Sunday, January 30, 2011

Trust, where trust is due

The other day, I've had my first fleeting WEF exposure (with hat) when I presented my contribution to Trust Meltdown II during its launch event in Davos. In my piece (Trust, where trust is due), I look at trust as a policy objective which has substantial limitations under conditions of uncertainty (here is a taxonomy). Those limitations are under-appreciated in practical policy. This lack of appreciation is probably due to an involuntary anthropomorphism: trust, the aggregate state of an economy is mistaken for trust, the interpersonal concept.

Read the intro to Trust Meltdown in Roland Schatz' Washington Post column

Thursday, January 27, 2011

NZZ on life tables

Influential Swiss daily Neue Zürcher Zeitung has quoted me on the subject of the appropriate choice of mortality tables for Swiss pension funds (here and here, both in German). Most Swiss pension funds still use period life tables rather than the more realistic cohort life tables (for a distinction see here - nothing useful on Wikipedia, but a nice Wolfram demo here). Cohort tables are preferable because they better reflect increased longevity, whereas period tables have to be adjusted manually. Given that longevity continues to improve, the use of period tables will give systematic advantage to the present pensioner cohort at the disadvantage of future cohorts.

The recently published "technical basis" BVG2010 makes available a set of cohort life tables for the first time. It would make sense for pension funds to adopt that new basis as soon as possible, despite the consequential nominal increase of their liabilities.

Saturday, January 15, 2011

This time may truly be different

Here is a fascinating account of the impact of ageing on the balance sheet adjustment that much of the private sector is beginning to go through by the Deputy Governor of the Bank of Japan, Kiyohiko Nishimura. He claims that this balance sheet adjustment (aka de-leveraging) is unprecedented and qualitatively different from earlier episodes as it hits mature, ageing populations rather than growing, young ones. He demonstrates impressively how the downturn of the inverse dependency ratio coïncided with the busting of the property bubbles in Japan, the US, Greece, Portugal and Spain. He also addresses the ineffectiveness of monetary policy transmission mechanisms in that environment, obviously from the pioneer vantage point of Japan.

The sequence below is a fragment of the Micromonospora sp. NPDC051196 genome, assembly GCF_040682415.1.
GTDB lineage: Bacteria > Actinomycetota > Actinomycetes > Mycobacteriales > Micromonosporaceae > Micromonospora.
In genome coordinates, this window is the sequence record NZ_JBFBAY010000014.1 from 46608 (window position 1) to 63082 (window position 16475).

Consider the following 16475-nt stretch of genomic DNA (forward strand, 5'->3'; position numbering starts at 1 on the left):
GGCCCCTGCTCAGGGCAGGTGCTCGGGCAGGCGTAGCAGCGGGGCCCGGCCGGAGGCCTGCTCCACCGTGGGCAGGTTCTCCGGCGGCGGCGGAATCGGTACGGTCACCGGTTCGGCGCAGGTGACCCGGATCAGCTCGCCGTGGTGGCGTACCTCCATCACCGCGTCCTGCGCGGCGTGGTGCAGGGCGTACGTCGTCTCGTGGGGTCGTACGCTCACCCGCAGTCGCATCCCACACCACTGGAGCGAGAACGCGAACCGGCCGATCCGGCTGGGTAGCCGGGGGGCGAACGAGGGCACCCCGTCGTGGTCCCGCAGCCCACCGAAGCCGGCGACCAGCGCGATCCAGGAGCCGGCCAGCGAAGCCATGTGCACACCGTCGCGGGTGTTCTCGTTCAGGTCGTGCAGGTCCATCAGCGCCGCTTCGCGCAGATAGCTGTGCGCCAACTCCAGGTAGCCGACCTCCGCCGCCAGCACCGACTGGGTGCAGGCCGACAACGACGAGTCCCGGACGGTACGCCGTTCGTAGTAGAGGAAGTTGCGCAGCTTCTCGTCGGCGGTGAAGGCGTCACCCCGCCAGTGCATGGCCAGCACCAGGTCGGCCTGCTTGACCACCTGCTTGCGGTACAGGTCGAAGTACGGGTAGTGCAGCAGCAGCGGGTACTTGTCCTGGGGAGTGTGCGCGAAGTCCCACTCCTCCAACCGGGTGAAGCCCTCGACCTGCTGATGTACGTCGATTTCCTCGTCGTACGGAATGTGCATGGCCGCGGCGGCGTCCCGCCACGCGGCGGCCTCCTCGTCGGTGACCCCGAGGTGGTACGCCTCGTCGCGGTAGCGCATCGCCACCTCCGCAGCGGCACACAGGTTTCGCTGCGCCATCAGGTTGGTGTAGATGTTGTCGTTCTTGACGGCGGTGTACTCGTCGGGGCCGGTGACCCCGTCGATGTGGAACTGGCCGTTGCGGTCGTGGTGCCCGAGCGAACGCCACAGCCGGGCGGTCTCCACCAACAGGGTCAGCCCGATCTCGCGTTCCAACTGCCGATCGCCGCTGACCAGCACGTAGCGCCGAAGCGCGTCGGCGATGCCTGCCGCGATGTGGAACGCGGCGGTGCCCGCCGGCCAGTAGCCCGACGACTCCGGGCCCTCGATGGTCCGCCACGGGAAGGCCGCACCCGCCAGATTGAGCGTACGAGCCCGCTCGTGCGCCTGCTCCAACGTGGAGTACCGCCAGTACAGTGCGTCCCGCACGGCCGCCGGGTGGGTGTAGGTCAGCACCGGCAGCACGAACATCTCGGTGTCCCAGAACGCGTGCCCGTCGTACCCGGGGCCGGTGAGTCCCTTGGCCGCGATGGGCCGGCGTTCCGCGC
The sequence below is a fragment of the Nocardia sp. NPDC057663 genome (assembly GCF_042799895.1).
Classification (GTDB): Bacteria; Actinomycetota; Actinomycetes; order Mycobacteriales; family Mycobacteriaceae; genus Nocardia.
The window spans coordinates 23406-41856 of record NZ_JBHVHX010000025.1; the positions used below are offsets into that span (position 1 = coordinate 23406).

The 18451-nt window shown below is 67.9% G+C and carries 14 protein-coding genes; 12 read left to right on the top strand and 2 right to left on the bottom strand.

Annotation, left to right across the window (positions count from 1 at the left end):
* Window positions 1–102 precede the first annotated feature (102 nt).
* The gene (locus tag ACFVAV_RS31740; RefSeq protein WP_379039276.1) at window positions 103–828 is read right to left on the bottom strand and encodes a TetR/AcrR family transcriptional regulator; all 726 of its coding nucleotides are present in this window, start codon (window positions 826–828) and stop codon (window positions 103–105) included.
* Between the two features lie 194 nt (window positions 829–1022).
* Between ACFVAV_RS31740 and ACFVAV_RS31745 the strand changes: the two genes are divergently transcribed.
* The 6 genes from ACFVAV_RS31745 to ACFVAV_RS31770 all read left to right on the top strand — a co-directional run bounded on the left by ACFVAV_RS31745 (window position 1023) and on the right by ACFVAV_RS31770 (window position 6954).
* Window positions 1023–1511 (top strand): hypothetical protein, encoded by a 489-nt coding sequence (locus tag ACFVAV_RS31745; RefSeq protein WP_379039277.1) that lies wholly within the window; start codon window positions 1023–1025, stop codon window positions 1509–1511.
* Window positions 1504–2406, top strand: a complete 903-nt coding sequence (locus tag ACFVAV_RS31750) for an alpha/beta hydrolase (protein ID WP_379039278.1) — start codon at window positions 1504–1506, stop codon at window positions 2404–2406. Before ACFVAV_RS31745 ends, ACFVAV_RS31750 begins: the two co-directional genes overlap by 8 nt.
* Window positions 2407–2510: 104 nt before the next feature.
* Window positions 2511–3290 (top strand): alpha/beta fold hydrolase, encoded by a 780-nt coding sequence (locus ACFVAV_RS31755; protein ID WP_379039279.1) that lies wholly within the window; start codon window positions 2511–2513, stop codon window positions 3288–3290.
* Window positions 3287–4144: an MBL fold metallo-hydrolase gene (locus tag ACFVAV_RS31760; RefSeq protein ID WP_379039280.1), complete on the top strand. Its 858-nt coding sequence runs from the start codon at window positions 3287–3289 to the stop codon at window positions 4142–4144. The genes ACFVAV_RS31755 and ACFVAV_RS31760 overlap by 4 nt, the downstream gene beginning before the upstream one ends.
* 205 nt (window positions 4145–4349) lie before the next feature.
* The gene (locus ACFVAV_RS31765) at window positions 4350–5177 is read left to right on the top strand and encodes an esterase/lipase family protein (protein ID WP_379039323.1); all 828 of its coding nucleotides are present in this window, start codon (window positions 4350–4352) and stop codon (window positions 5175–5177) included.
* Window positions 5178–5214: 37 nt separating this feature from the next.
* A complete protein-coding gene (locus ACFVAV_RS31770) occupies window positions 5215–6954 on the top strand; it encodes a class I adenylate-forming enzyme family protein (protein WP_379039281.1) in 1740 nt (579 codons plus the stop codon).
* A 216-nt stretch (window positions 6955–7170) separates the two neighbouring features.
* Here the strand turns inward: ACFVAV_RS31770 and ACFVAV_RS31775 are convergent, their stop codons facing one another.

If this is confirmed, it may well be that we are at the early stages of a renaissance of a quasi-physiocratic movement. The thought is certainly fascinatingly plausible that the baby boomer bulge moving through the demographic "pyramid" has a strong (leveraged?) impact on housing prices: inflationary in the acquisition phase and deflationary during disposition. The impact reverberates into the highly leveraged banking sector via the mortgage leverage linkage.

The demographic shift is well documented for most mature economies. Another important driver that has more aspects of a zero-sum game may be that of migration: Anecdotal evidence for the small Swiss market shows a strong influx of well-paid foreigners into Switzerland in the recent past. This may be an important contributor to the upswing in the Swiss real estate market that the SNB is beginning to sound the alarm about. It probably compensates some, if not all of the ageing impact in this particular market. So I wonder whether central banks also watch migration.

Interestingly, the correlation between real asset prices and ageing populations was confirmed in an earlier BIS working paper, although the author was very cautious about his conclusions. The time series he analysed was much shorter (1970 - 2009), and he did not look at it from the perspective of the ongoing balance sheet adjustment. But as per Mr. Nishimura's view, that combination may indeed lead to "the distinct possibility that this time may truly be different."